NPO takes on the Public Protector over NAC amended policy

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SA Rodies Association president Freddie Nyathela. Photo: Facebook.
SA Rodies Association president Freddie Nyathela. Photo: Facebook.


The SA Roadies Association (Sara) is at loggerheads with the office of the Public Protector over amendments made to a grant funding policy at the National Arts Council (NAC).

City Press understands that Sara, an organisation dedicated to advancing and developing technical and production skills for young people, has also been trying to get the portfolio committee on sport, arts and culture to oversee the implementation of a Public Protector’s remedial action against the NAC.

Sara president Freddie Nyathela lodged a complaint with the Public Protector against the NAC in January 2017. He asked for an investigation to be undertaken relating to maladministration, corruption, nepotism and abuse of power.

Part of his complaint was about impropriety and abuse of the NAC’s expired projects and surplus funds policy, which was confirmed by the Public Protector.

READ: Mangope launches bid to set aside Mkhwebane report

In the remedial action, the Public Protector indicated that the policy needed to be reviewed.

The NAC did review the policy, however, Nyathela said the amendments made did not follow what was prescribed in the remedial action.

But the Public Protector indicated to Nyathela that the NAC had complied.


Sara, through Mthembu Attorneys, wrote to the Public Protector on March 28 following a committee meeting on March 17.

At that meeting, the Public Protector tabled a report about progress made by the NAC in implementing the remedial action. The NAC also made a similar presentation. Both presentations indicated that the policy has been reviewed and amended.

But the office of the Public Protector indicated at the end of the presentation that Nyathela remained unsatisfied.

READ: Suspended NAC boss’ bid to set aside Public Protector’s report is challenged

In the letter to the Public Protector, Mthembu Attorneys indicated that it was acting on behalf of Sara following a letter received from the Public Protector’s acting chief operations officer, Advocate Nelisiwe Nkabinde, on March 16.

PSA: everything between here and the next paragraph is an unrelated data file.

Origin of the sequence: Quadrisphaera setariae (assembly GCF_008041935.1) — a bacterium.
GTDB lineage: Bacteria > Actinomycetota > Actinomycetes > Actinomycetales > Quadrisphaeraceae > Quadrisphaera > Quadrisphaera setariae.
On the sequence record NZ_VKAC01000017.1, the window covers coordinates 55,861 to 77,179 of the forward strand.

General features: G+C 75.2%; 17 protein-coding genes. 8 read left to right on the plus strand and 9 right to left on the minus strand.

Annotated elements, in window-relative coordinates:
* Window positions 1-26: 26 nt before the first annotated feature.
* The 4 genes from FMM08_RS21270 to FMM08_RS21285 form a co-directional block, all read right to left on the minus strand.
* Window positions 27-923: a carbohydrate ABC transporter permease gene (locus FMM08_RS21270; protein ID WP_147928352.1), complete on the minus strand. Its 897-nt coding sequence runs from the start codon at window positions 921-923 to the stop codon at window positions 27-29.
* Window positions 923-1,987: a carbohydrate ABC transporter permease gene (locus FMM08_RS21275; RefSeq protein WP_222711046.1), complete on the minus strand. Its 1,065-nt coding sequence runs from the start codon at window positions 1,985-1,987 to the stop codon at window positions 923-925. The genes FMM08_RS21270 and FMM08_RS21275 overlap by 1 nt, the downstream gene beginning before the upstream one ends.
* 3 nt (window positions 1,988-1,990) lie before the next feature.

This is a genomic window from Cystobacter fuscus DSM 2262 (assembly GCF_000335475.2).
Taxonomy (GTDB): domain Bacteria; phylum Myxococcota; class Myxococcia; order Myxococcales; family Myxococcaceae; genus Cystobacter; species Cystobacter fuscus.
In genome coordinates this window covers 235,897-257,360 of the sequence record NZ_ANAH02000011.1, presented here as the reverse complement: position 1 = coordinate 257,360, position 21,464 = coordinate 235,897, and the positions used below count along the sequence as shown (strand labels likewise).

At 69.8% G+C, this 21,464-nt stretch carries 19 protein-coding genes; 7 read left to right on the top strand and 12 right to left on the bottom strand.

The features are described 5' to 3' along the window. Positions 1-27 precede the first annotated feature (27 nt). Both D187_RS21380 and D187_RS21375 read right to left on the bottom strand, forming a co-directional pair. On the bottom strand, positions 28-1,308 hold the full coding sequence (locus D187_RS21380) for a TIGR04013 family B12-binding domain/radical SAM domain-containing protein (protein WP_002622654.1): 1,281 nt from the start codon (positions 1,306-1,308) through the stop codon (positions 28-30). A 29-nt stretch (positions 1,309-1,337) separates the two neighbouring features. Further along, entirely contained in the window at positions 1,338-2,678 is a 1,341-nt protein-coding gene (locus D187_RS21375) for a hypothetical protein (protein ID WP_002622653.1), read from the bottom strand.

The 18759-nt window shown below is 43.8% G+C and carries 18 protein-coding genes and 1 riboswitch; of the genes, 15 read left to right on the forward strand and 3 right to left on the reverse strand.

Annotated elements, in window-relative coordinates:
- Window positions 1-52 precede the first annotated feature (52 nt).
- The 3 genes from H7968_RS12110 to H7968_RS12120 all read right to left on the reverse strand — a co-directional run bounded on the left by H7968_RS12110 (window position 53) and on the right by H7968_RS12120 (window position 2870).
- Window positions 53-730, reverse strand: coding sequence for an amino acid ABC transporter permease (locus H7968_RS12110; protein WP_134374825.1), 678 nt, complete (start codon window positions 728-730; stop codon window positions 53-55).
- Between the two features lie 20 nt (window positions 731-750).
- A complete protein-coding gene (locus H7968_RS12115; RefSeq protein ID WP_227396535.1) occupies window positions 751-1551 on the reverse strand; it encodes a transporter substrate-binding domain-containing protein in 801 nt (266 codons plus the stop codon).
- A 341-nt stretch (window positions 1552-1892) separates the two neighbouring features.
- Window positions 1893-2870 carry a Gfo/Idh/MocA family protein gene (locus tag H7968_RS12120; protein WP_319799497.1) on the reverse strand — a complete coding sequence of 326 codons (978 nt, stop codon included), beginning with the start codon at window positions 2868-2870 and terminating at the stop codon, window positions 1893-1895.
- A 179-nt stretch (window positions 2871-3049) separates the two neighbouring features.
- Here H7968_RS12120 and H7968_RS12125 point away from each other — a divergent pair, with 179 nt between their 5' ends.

In that letter, Nkabinde said it was clear that the NAC had fully implemented the remedial action and that they did not have jurisdiction in the matter beyond that point.

Policy does not comply

In the March 28 letter, Sara said the policy amendment and the promulgation of standard operating procedures ought to have complied with legislation and regulations stipulated in the remedial action.

The remedial action stated that the NAC board chairperson should:

*Act in accordance with its fiduciary duty to ensure that the inconsistencies identified in the policy were addressed by setting in motion a process to amend it and promulgate a standard operating procedure to align it with relevant legislative framework;

*Amend and strengthen the policy to close gaps that exist, to prevent NAC staff and other NAC stakeholders from exploiting it;

*Put in place, where necessary, standard operating procedures to deal with inconsistencies in the policy found during the investigation; and

*Align the internal NAC policy toolkit with the relevant legislative framework such as sections 33(1) and 217 of the Constitution, section 51(1)(b)(iii) of the Public Finance Management Act (PFMA), section 3(1) and 3(2)(b)(i) of the Promotion of Administrative Justice Act, regulation 16A8 of the National Treasury regulations, as well as regulation 13(c) of the Public Service Regulations.

READ: Suspended NAC boss’ bid to set aside Public Protector’s report is challenged

Sara said the remedial action was specific in that the purpose of the amendment was to deal with inconsistencies found during an investigation to prevent NAC staff and stakeholders from exploiting the policy.

Its letter said: 

Our instructions are that the amendments and the new expired projects and unclaimed funds processes and procedures fail to meet the threshold set out in the preceding paragraph, thus meaning compliance in form and not substance.

The organisation cited the “legal basis” section of the policy as an example. It said the section claims that the policy was regulated in terms of regulation 31.3 of the Treasury regulations issued in accordance with the PFMA, but this regulation deals with investments, not unclaimed funds.

Sara then demanded a full report from the Public Protector’s monitoring team setting out exactly how the policy amendments complied with the purpose of the remedial action.

The Public Protector has been given 14 days to respond.

Nyathela said they had not received a response on Wednesday afternoon.

The Public Protector acknowledged questions and promised to respond.

This is a developing story.

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